Totally different- you can't compare employees taking advantage of a policy to a customer off the street.
Exactly, thankyou.

Also, I find it pretty telling that they are threating harassement towards the employer for them even saying something to them. I would never dream of taking advantage of a pricing error on the shelf by my employer.
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bump for opinions on my toy purchase
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b0ne wrote:bump for opinions on my toy purchase
BEcause it has a sticker, they could deny you the $10 off and charge you $12.92.
"Success is the happy feeling you get between the time you do something and the time you tell a woman what you did." -Dilbert
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Konowl wrote:Same chain, supposedly same compliance with scanning code. Of course, results may vary by store (training, management). Your experience could have been the result of a new cashier, I dunno. However, if you complained to the scanning code number and told them of your experience, it would get back to the market manager of that store and he would have some words with management... :)
i tried that.

all i got were to stupidstore security goons in the background monitoring my arguement with the stupid head cashier and some stupidstore department manager.
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May 17, 2005
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I tried to apply this today on a purchase at Walmart, Kanata Ontario. The new Disney Cinderella dvd was shrink-wrapped with a bonus "learn to read" type of dvd, and the price on the shelf read $19.23 or thereabouts, changed from $23.83.

After it rang in at the cash, total was over $27 with taxes, which I thought must be wrong. Sure enough, it scanned in at the $23.83 rather than the reduced price. I waited for 10 minutes for someone with enough authority to show up to void the transaction, and I decided to ask about this policy. She said it did not apply because the item was "ticketed" - ie: it had a price tag on it (which read $23.83). I pointed out that the price was incorrect compared to the shelf/display area. She said that didn't matter.

Upon checking the details of the code online, I was dumbfounded to find that indeed she was correct. The scope of this code exempts items that are not readily accessible to the consumer (ie: prescriptions, cosmetics) and also exempts any ticketed item.

This fact alone makes this whole code BOGUS. All any retailer has to do to cover their butts from taking a loss on scanner price inaccuracies is TICKET THEIR ITEMS. Doesn't matter one bit if the price on the ticket is correct or not - if it is ticketed, they are not obligated to honor the code against that item. It's pretty much "the norm" that the retailer will give you the lower of any advertised or displayed prices where discrapancies are found, but it's quite easy for them to avoid giving the extra $10 discount or item free altogether as this code suggests.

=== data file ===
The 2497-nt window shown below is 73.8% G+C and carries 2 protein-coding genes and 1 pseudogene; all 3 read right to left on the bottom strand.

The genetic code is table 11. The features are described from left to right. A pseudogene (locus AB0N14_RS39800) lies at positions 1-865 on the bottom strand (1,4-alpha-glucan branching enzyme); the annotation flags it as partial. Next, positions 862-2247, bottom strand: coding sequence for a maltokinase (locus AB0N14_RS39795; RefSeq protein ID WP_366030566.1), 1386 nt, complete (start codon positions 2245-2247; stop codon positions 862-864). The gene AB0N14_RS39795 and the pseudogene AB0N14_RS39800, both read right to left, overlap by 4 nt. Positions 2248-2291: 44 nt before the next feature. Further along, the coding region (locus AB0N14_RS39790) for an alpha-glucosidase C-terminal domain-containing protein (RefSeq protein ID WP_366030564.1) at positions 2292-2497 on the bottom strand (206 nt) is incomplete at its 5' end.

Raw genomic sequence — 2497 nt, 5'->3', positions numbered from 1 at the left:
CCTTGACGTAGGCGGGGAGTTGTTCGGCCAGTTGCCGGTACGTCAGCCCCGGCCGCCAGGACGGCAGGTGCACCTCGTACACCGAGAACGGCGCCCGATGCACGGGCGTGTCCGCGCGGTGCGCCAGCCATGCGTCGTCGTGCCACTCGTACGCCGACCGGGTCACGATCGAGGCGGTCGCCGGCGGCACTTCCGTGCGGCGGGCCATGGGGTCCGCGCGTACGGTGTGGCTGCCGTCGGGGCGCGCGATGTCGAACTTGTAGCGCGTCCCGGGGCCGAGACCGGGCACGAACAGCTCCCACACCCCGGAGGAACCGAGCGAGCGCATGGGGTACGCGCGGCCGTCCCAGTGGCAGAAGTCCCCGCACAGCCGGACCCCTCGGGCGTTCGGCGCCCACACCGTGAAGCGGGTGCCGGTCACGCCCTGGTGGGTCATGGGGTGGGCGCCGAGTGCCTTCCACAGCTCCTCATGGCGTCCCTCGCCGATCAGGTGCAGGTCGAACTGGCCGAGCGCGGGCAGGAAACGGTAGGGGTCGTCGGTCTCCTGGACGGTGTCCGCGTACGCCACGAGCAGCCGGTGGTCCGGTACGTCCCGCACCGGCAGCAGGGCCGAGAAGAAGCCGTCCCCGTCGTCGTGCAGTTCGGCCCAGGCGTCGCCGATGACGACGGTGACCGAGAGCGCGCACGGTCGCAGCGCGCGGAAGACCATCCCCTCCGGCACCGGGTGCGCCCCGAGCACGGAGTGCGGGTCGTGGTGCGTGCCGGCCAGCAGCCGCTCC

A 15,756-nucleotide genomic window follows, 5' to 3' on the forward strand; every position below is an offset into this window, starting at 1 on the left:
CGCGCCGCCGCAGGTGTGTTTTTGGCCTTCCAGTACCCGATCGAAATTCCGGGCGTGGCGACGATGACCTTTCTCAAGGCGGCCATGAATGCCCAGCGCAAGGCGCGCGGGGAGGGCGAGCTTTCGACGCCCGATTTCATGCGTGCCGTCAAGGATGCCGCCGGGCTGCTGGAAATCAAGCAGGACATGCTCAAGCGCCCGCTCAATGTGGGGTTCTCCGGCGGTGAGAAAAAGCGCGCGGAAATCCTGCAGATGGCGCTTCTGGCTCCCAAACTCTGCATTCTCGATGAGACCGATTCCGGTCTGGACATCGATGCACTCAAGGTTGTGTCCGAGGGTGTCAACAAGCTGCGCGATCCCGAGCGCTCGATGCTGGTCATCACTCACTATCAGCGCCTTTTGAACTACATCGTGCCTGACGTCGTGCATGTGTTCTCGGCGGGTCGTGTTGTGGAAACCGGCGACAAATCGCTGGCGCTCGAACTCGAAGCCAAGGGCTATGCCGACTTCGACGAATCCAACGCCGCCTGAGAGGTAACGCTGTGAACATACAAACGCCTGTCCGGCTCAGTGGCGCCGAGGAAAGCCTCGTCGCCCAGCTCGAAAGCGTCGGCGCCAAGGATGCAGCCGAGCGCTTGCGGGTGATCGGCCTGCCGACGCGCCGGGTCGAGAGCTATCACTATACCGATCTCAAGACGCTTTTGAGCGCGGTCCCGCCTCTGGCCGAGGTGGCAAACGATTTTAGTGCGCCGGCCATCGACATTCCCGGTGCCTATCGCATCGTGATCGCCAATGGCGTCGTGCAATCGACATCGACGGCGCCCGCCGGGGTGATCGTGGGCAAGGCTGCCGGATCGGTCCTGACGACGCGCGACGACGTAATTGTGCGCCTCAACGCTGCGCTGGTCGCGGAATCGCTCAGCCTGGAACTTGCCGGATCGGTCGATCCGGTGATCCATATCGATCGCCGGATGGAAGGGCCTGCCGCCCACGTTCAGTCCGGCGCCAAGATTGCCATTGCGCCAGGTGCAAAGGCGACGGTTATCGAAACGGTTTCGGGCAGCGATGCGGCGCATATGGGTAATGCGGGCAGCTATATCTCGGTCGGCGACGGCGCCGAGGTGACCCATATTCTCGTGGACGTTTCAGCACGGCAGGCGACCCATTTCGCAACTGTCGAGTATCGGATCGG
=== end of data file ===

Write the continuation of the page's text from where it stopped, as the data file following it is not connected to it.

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robg wrote:I tried to apply this today on a purchase at Walmart, Kanata Ontario. The new Disney Cinderella dvd was shrink-wrapped with a bonus "learn to read" type of dvd, and the price on the shelf read $19.23 or thereabouts, changed from $23.83.

After it rang in at the cash, total was over $27 with taxes, which I thought must be wrong. Sure enough, it scanned in at the $23.83 rather than the reduced price. I waited for 10 minutes for someone with enough authority to show up to void the transaction, and I decided to ask about this policy. She said it did not apply because the item was "ticketed" - ie: it had a price tag on it (which read $23.83). I pointed out that the price was incorrect compared to the shelf/display area. She said that didn't matter.

Upon checking the details of the code online, I was dumbfounded to find that indeed she was correct. The scope of this code exempts items that are not readily accessible to the consumer (ie: prescriptions, cosmetics) and also exempts any ticketed item.

This fact alone makes this whole code BOGUS. All any retailer has to do to cover their butts from taking a loss on scanner price inaccuracies is TICKET THEIR ITEMS. Doesn't matter one bit if the price on the ticket is correct or not - if it is ticketed, they are not obligated to honor the code against that item. It's pretty much "the norm" that the retailer will give you the lower of any advertised or displayed prices where discrapancies are found, but it's quite easy for them to avoid giving the extra $10 discount or item free altogether as this code suggests.
yup, I'm sure most retailers hate honouring this, that is why they go to great lengths to deny it. just read my stories i've had with Stupidstore.